Robbo: Tigers-Pies hatred is real
WHEN the siren sounded in the semi-final at the MCG, prompting a thunderous roar that announced Collingwood was into the preliminary final against Richmond, the past introduced itself to the present.
One wonders what the youth of today - players and fans - make of Friday night's game.
Is it just another match in the AFL conglomerate?
Or do they feel the tug of yesteryear, told by fathers and grandfathers, who grew up with a 12-team competition and who just might be seen in those quickened, grainy, black and white movie reels when stepping off trams on Wellington Parade.
It's been so long since these powerhouses have played in such a consequential game.
Richmond hates Collingwood. Collingwood hates Richmond. It's been that way since anyone can remember, and if you barrack for either of these teams and were asked why, you'd probably shrug your shoulders.
They just do.
The immediate reaction when the siren sounded six nights back was simply "YES".
If we can be dramatic, it might be the greatest preliminary final of all time.
Their previous final was in 1980 and the jingle at the time was about meat pies, kangaroos and Holden cars.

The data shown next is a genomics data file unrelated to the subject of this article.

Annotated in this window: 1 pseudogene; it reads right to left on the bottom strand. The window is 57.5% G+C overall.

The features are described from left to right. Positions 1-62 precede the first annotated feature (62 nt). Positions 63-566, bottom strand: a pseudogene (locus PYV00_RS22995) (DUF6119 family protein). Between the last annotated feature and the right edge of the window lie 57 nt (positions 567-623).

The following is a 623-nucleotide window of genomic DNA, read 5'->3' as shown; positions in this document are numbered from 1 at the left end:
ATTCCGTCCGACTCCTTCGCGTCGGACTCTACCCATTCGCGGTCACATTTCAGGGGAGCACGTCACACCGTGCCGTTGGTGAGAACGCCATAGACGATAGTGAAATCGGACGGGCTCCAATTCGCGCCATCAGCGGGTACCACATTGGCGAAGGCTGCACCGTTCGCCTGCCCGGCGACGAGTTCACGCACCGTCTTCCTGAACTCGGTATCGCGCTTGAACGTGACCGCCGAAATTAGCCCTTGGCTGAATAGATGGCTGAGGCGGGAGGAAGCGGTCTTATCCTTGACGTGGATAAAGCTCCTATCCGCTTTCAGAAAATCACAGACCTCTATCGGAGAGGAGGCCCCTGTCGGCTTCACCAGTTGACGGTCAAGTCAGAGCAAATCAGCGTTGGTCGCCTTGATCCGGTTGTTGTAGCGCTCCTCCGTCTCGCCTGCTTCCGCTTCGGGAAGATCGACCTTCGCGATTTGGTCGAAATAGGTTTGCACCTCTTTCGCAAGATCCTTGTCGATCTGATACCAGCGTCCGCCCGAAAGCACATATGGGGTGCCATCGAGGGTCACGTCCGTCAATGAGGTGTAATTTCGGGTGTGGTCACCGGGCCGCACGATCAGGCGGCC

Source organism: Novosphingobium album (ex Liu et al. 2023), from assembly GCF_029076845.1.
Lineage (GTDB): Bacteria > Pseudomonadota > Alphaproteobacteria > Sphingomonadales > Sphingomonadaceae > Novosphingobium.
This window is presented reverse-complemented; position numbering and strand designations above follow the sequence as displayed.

Since then, the internet was invented, Wi-Fi is a bestie and the match on Friday night could be watched on smartphones and laptops anywhere in the world.
Hearing what the clubs' icons - Jack Dyer and Lou Richards - would think of this monstrosity of reach would be worthwhile listening.
Dyer famously said he hated Collingwood so much he wouldn't watch black and white TV, so it's hard to know how he'd go with Fox Footy, 24/7, siren-to-siren.
Dyer was whimsical, but his hatred for Collingwood was forever real.
In his 1965 book, he wrote: "Whenever I have a nightmare it isn't in colour. It's always black and white, the colours of the meanest, toughest club ever to run on to a football ﬁeld. Collingwood.
"I've laboured the point of my hatred of Collingwood and it isn't a friendly dislike - as
a club they rankle me.
"You couldn't like them, they think they are God's gift to football, they shun all outsiders, and the only time I like to think of Collingwood is when they lose, because it hurts them so much."
Sadly, the youth of today might not be familiar with "Captain Blood" and what he means to the Richmond Football Club.
Life moves quick, too quick sometimes, and that's why history is important.
It's why Collingwood's headquarters has statues of Lou Richards and Bobby Rose, and Dyer is at Punt Rd.
Oh, what Bobby would think of the deeds of coach Nathan Buckley.
Folklore has it Rose was the best to player for the Magpies, that is until Rose said Buckley was the best he'd seen.
Rose had his challenges as Collingwood coach, losing the 1964, '66 and '70 Grand Finals.
And so, too, has Bucks. We know the story. He was almost sacked, he wasn't, and now his team is two games away from chronicling one of the greatest stories in the history of the Collingwood Football Club.
The favourite son might become their favourite coach.